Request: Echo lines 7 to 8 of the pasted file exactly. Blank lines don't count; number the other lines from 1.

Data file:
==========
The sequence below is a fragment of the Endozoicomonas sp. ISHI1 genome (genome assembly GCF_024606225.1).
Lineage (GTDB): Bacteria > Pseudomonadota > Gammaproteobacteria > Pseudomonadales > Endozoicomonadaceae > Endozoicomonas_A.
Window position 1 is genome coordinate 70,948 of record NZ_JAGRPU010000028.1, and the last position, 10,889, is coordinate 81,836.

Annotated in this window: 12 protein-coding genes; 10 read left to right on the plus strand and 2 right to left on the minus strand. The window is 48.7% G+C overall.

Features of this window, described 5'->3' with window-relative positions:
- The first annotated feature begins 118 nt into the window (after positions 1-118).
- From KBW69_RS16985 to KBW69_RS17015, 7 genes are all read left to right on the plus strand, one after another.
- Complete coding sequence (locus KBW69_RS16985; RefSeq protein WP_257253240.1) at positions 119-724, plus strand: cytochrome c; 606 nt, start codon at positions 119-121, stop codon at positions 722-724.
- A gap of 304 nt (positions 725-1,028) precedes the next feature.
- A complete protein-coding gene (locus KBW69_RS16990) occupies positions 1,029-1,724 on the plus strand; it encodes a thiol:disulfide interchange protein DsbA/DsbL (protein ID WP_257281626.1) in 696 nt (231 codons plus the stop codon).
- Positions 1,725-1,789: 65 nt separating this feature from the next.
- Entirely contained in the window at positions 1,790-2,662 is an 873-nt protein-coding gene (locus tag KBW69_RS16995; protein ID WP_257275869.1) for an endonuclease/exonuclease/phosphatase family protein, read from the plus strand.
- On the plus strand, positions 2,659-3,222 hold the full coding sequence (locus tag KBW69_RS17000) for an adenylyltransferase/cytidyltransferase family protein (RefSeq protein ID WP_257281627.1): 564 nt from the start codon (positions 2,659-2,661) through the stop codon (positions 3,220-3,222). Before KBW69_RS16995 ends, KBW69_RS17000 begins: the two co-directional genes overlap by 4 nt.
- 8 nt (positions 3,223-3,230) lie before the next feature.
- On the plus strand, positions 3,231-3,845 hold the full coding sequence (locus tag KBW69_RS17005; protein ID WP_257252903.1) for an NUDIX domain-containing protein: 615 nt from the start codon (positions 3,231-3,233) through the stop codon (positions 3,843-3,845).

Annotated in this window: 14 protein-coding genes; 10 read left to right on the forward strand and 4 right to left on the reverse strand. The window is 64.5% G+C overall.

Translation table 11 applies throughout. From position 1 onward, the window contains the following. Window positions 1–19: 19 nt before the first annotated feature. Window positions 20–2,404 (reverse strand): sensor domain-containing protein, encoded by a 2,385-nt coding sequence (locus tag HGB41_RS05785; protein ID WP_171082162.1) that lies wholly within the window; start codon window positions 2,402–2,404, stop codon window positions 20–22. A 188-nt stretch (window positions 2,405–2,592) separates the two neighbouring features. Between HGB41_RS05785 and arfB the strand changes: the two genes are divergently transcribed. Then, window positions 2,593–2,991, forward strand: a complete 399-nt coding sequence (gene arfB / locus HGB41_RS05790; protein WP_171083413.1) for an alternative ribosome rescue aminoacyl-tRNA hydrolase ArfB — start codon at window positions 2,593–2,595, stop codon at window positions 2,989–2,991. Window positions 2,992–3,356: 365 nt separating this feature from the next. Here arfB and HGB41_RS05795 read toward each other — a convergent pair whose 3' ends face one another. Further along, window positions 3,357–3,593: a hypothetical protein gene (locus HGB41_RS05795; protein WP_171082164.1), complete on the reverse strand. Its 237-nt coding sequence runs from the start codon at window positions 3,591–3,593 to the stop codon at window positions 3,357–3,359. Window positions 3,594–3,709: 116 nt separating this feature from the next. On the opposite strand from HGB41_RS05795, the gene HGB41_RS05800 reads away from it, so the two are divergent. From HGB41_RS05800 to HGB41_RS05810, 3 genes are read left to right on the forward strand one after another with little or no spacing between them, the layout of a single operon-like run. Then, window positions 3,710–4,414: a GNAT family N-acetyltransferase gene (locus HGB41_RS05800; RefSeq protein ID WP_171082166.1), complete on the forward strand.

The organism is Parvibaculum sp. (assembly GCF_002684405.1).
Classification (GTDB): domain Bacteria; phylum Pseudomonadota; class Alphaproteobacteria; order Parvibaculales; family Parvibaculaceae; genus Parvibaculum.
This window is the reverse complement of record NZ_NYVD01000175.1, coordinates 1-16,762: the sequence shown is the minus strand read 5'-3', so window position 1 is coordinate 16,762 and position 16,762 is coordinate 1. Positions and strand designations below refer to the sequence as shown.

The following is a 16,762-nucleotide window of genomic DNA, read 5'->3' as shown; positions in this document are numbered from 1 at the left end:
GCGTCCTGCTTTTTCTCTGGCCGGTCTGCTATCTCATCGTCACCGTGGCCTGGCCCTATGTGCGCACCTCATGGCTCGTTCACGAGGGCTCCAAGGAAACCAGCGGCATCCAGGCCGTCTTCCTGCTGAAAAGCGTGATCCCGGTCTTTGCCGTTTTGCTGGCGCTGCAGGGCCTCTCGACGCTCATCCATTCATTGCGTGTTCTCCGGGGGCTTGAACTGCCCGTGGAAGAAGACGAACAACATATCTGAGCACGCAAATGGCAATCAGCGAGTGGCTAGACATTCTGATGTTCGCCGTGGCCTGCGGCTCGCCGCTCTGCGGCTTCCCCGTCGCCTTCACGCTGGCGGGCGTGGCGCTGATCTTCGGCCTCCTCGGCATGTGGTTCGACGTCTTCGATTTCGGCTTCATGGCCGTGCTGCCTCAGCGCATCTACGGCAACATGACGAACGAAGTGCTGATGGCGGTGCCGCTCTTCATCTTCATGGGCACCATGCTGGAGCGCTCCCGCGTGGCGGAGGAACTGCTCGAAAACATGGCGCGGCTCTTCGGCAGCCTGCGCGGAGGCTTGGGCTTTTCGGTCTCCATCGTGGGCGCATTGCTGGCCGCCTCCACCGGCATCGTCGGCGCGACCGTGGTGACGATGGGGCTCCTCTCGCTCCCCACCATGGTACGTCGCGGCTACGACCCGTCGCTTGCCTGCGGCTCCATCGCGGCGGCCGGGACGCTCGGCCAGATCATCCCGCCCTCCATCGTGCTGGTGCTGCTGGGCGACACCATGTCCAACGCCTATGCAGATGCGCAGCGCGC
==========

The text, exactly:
- From KBW69_RS16985 to KBW69_RS17015, 7 genes are all read left to right on the plus strand, one after another.
- Complete coding sequence (locus KBW69_RS16985; RefSeq protein WP_257253240.1) at positions 119-724, plus strand: cytochrome c; 606 nt, start codon at positions 119-121, stop codon at positions 722-724.